Zenith to emphasize on retail

DQW Bureau
New Update


The laid-back town of Goa is suddenly home to more than 769 dealers and a few

partners of Zenith Computers who have gathered here for the Annual Dealers Meet

2002, from Aug 19 to 22. Applauding the enormous support presented by dealers

from across India, Raj Saraf, CMD, Zenith Computers outlined his strategy for

the fiscal with a great thrust on retail with a plan to open 100 more showrooms

across the country.

With a strong outlet force of 130 showrooms across 125 cities, he claimed

that the company has always believed in steady growth and continuing

profitability. Commenting on the overall fall in desktop segment amounting to

18.8 percent, he said that the top four towns had contributed 34 percent to this

figure and the next four, which includes, Hyderabad, Bangalore etc, added 46


Quoting IMRB figures, he said that there is huge potential for the desktop

segment to grow despite the economic slowdown and other essential factors like

manufacturing, BFSI, services and media segment being on the downswing.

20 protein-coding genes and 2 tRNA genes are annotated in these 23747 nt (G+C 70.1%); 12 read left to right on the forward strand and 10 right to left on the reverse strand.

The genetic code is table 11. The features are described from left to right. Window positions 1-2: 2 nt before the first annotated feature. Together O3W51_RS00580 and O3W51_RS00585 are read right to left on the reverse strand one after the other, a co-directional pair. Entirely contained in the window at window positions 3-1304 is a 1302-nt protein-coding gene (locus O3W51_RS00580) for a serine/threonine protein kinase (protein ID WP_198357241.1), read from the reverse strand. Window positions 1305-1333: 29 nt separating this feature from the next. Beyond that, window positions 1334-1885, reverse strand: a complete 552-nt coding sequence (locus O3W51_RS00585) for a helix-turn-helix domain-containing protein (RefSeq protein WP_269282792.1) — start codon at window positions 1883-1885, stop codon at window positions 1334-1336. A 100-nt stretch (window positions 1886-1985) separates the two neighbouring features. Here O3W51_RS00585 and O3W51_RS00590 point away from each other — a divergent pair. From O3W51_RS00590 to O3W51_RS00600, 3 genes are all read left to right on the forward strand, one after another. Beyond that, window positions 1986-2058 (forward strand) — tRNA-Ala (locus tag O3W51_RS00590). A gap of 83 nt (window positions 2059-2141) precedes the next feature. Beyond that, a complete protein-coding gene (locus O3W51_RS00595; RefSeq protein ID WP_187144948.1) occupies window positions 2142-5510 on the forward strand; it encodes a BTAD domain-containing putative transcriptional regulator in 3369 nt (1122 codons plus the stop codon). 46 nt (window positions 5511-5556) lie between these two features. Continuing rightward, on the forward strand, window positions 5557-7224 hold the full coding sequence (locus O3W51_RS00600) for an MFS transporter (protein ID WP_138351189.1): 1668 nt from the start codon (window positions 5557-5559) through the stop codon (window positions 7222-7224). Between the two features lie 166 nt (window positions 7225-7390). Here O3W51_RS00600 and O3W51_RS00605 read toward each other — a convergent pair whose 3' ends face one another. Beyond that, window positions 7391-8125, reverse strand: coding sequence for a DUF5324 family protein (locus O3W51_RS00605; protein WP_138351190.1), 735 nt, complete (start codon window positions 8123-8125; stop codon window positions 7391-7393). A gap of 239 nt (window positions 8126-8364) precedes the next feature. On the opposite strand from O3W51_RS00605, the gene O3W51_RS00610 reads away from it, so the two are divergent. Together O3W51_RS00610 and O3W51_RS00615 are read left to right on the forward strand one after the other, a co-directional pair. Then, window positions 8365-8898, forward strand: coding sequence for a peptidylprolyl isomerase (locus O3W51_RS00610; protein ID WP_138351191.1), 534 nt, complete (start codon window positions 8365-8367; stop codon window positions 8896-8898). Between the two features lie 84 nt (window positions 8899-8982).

The survey also reveals that the market has been harsher to the assembled PC

segment. Here again Saraf scores a brownie with some of his products being sold

at competitive prices, which are lower than those offered by assembled players

and thereby ruling a certain part of that segment too.

Up his sleeve, he has one more ace, which accounts from the increase in brand

awareness for his company and products during the two halves of 2001-02 which

grew from 50 to 57 percent in the establishments segment and 37 to 51 percent in

the household segment along with established players like Wipro and Compaq

holding the top two positions in these slots.

The session was also attended by Avtar Saini, Director (South Asia), Intel;

James Jong, Executive Director, Samsung; Vivek Prakash, Head (Sales and

Marketing), Samsung; Ananth Lazarus, Group Manager, Microsoft and Dhaval Valia,

Editor, Computer Reseller News.


Saini talking about investing in the knowledge economy claimed that all

knowledge economies were dependent on IT and added that worldwide Internet

traffic, which was about 150 petabytes (1 million GB = 1 petabyte) per month in

2001, would go upto 60,000 petabytes per month by 2010.

He claimed that Internet access gave a competitive advantage to countries.

Saini also added that India with a good GDP average and growth in telecom sector

of about 20 percent CAGR could stake a claim to a global leaders role.

Prakash encouraged the dealers who were present to ‘upsell’ and utilize

the latent potential that was present in the market and claimed that the PC

penetration in India was 1/5th of China and it was time we utilized the need

from the consumers side and sold him what he wants by showing him the inherent

value in the products we are marketing.

Dhanya Krishnakumar